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March 27    Scripture

Mythology & Beliefs: Circe
In Greek and Roman Mythology, Circe was a sorceress; daughter of Helios; changed Odysseus's men into swine.

Circe in Greek and Roman Biography and Mythology (Κίρκη), a mythical sorceress, whom Homer calls a fair- locked goddess, a daughter of Helios by the oceanid Perse, and a sister of Aeetes. (Od. 10.135.) She lived in the island of Aeaea; and when Odysseus on his wanderings came to her island, Circe, after having changed several of his companions into pigs, became so much attached to the unfortunate hero, that he was induced to remain a whole year with her. At length, when he wished to leave her, she prevailed upon him to descend into the lower world to consult the seer Teiresias. After his return from thence, she explained to him the dangers which he would yet have to encounter, and then dismissed him. (Od. lib. x.--xii.; comp. Hyg. Fab. 125.) Her descent is differently described by the poets, for some call her a daughter of Hyperion and Aerope (Orph. Argon. 1215), and others a daughter of Aeetes and Hecate. (Schol. ad Apollon. Rhod. 3.200.) According to Hesiod (Hes. Th. 1011) she became by Odysseus the mother of Agrius. The Latin poets too make great use of the story of Circe, the sorceress, who metamorphosed Scylla and Picus, king of the Ausonians. (Ov. Met. 14.9, &c.) - A Dictionary of Greek and Roman biography and mythology, William Smith, Ed.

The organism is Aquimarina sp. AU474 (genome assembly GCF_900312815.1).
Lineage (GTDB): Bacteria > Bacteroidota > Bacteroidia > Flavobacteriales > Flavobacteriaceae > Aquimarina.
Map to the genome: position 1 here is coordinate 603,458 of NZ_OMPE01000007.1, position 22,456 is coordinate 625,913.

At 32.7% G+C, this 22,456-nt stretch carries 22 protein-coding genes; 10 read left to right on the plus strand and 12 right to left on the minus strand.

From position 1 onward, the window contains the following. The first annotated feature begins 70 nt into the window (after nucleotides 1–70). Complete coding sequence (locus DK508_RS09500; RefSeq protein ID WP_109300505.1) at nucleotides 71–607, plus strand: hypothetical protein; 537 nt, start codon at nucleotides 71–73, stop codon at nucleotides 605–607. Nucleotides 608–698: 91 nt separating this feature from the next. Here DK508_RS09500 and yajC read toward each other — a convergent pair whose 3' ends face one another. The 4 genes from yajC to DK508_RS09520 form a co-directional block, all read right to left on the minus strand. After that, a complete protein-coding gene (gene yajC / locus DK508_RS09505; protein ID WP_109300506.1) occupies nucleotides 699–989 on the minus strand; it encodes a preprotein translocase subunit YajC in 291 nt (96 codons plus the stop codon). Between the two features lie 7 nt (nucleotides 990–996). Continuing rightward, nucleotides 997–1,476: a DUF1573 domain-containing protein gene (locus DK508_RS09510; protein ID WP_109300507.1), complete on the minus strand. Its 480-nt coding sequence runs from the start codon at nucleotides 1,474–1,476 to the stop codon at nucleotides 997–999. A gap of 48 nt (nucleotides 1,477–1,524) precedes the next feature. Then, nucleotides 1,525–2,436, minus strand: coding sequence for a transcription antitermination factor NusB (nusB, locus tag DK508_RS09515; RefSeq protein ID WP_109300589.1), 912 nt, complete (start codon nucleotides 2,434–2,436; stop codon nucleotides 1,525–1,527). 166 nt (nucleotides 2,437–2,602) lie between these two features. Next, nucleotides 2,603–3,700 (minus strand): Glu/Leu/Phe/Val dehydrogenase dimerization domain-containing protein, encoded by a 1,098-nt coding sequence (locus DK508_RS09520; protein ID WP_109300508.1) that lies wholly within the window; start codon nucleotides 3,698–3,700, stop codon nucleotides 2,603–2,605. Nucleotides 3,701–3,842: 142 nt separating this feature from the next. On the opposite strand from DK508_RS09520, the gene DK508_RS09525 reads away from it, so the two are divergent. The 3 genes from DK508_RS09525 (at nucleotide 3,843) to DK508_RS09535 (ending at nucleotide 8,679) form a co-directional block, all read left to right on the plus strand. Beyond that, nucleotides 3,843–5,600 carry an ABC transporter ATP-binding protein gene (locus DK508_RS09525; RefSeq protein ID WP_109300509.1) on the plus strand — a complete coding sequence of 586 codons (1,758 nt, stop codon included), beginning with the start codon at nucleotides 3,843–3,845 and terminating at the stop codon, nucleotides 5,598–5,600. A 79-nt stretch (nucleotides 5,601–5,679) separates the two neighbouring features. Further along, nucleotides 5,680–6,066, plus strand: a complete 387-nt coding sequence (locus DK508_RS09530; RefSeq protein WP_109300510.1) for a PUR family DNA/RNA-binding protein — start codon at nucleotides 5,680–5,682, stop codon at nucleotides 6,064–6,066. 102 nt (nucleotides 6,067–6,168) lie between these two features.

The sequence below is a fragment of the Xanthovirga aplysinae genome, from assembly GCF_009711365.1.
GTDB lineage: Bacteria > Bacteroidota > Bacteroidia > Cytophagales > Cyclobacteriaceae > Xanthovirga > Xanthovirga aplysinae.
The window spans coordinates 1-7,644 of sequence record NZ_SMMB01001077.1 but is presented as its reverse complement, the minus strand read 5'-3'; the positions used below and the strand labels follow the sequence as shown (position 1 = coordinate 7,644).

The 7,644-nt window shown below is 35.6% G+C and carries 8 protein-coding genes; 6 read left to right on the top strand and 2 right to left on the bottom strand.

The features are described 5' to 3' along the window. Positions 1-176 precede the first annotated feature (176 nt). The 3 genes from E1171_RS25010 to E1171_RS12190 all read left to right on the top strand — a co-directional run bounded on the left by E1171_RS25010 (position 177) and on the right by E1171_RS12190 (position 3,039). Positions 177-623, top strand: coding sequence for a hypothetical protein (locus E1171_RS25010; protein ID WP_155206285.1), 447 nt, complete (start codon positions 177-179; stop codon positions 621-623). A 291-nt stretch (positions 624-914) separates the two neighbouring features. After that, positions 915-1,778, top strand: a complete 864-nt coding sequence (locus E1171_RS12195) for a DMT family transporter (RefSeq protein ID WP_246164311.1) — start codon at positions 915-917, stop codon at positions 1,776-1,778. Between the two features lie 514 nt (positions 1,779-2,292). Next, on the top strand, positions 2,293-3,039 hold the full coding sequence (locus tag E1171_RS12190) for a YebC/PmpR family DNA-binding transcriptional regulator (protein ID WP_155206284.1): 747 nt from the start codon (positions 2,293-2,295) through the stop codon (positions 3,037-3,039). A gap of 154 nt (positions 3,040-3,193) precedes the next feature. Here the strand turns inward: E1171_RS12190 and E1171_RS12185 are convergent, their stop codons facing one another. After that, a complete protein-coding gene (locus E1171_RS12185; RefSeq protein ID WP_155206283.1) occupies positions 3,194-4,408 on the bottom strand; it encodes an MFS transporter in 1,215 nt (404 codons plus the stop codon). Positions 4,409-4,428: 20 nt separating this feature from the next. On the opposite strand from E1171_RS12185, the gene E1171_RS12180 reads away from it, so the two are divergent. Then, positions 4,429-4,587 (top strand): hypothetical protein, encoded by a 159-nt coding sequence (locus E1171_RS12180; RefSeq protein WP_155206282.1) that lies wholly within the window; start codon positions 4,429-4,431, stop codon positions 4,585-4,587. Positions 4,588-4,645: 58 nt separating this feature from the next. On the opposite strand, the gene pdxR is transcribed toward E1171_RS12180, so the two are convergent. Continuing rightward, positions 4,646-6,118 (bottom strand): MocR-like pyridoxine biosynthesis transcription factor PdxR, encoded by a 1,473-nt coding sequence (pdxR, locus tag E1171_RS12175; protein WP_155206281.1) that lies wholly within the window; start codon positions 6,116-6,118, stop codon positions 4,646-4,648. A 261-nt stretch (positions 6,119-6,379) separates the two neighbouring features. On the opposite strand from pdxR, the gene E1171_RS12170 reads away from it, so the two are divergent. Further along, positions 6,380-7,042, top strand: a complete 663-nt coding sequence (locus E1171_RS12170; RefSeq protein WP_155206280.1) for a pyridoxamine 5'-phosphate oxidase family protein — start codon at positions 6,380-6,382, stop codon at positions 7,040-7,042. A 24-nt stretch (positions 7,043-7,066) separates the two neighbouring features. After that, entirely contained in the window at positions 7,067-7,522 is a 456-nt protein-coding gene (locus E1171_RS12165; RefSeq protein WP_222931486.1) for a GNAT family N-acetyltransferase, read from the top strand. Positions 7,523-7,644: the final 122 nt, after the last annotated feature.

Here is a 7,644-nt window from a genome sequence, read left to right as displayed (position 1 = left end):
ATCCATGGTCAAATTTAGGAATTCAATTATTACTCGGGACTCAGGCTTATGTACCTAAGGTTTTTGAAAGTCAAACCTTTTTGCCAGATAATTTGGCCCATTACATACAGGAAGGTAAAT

http://www.perseus.tufts.edu/hopper/text?doc=Perseus%3atext%3a1999.04.0104


Circe in Wikipedia In Greek mythology, Circe (pronounced /ˈsɜrsiː/; Greek Κίρκη KÝrkē "falcon") is a minor goddess of magic (or sometimes a nymph, witch, enchantress or sorceress) living on the island of Aeaea, famous for her part in the adventures of Odysseus in Homer's Odyssey. By most accounts, Circe was the daughter of Helios, the god of the sun, and Perse, an Oceanid, and the sister of Aeetes, the keeper of the Golden Fleece, and PasiphaŰ, the Wife of King Minos and mother of the Minotaur.[1] Other accounts make her the daughter of Hecate.[2] Circe transformed her enemies, or those who offended her, into animals through the use of magical potions. She was renowned for her knowledge of drugs and herbs. That Circe also purified the Argonauts for the death of Apsyrtus, as related in Argonautica,[3] may reflect early tradition.[4]...
http://en.wikipedia.org/wiki/Circe


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